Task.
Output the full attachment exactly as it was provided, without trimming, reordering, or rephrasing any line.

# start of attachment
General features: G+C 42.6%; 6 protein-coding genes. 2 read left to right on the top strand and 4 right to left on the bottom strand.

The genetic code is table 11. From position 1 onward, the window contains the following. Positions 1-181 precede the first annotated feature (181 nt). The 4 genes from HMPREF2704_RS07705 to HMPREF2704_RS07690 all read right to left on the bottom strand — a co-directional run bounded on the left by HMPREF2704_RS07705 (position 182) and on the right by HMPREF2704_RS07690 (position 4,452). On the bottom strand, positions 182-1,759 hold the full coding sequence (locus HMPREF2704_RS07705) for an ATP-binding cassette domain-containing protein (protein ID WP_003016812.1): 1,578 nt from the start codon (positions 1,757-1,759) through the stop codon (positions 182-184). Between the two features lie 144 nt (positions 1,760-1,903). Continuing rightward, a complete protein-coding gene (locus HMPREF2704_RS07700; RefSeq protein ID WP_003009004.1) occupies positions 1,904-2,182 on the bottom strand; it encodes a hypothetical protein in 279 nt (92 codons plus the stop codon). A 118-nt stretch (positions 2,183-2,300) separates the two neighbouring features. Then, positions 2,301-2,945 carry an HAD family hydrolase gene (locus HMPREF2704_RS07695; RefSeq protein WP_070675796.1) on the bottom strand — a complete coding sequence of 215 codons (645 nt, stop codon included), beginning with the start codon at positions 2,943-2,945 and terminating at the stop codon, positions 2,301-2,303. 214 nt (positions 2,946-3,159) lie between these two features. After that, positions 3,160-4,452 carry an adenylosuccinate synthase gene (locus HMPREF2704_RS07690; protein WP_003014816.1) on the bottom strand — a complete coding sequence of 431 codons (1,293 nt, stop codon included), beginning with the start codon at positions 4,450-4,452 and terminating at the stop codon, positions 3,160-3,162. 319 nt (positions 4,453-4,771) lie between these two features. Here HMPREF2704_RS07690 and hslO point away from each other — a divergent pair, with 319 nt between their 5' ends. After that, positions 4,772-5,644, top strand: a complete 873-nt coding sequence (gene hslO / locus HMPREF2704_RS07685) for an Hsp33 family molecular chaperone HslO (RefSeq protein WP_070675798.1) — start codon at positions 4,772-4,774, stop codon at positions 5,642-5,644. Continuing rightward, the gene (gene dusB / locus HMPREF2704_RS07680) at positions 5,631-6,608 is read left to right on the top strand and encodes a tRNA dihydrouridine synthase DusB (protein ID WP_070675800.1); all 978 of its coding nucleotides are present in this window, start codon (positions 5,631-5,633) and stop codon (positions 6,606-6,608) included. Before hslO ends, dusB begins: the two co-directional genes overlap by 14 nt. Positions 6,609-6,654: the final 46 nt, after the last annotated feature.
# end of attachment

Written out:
General features: G+C 42.6%; 6 protein-coding genes. 2 read left to right on the top strand and 4 right to left on the bottom strand.

The genetic code is table 11. From position 1 onward, the window contains the following. Positions 1-181 precede the first annotated feature (181 nt). The 4 genes from HMPREF2704_RS07705 to HMPREF2704_RS07690 all read right to left on the bottom strand — a co-directional run bounded on the left by HMPREF2704_RS07705 (position 182) and on the right by HMPREF2704_RS07690 (position 4,452). On the bottom strand, positions 182-1,759 hold the full coding sequence (locus HMPREF2704_RS07705) for an ATP-binding cassette domain-containing protein (protein ID WP_003016812.1): 1,578 nt from the start codon (positions 1,757-1,759) through the stop codon (positions 182-184). Between the two features lie 144 nt (positions 1,760-1,903). Continuing rightward, a complete protein-coding gene (locus HMPREF2704_RS07700; RefSeq protein ID WP_003009004.1) occupies positions 1,904-2,182 on the bottom strand; it encodes a hypothetical protein in 279 nt (92 codons plus the stop codon). A 118-nt stretch (positions 2,183-2,300) separates the two neighbouring features. Then, positions 2,301-2,945 carry an HAD family hydrolase gene (locus HMPREF2704_RS07695; RefSeq protein WP_070675796.1) on the bottom strand — a complete coding sequence of 215 codons (645 nt, stop codon included), beginning with the start codon at positions 2,943-2,945 and terminating at the stop codon, positions 2,301-2,303. 214 nt (positions 2,946-3,159) lie between these two features. After that, positions 3,160-4,452 carry an adenylosuccinate synthase gene (locus HMPREF2704_RS07690; protein WP_003014816.1) on the bottom strand — a complete coding sequence of 431 codons (1,293 nt, stop codon included), beginning with the start codon at positions 4,450-4,452 and terminating at the stop codon, positions 3,160-3,162. 319 nt (positions 4,453-4,771) lie between these two features. Here HMPREF2704_RS07690 and hslO point away from each other — a divergent pair, with 319 nt between their 5' ends. After that, positions 4,772-5,644, top strand: a complete 873-nt coding sequence (gene hslO / locus HMPREF2704_RS07685) for an Hsp33 family molecular chaperone HslO (RefSeq protein WP_070675798.1) — start codon at positions 4,772-4,774, stop codon at positions 5,642-5,644. Continuing rightward, the gene (gene dusB / locus HMPREF2704_RS07680) at positions 5,631-6,608 is read left to right on the top strand and encodes a tRNA dihydrouridine synthase DusB (protein ID WP_070675800.1); all 978 of its coding nucleotides are present in this window, start codon (positions 5,631-5,633) and stop codon (positions 6,606-6,608) included. Before hslO ends, dusB begins: the two co-directional genes overlap by 14 nt. Positions 6,609-6,654: the final 46 nt, after the last annotated feature.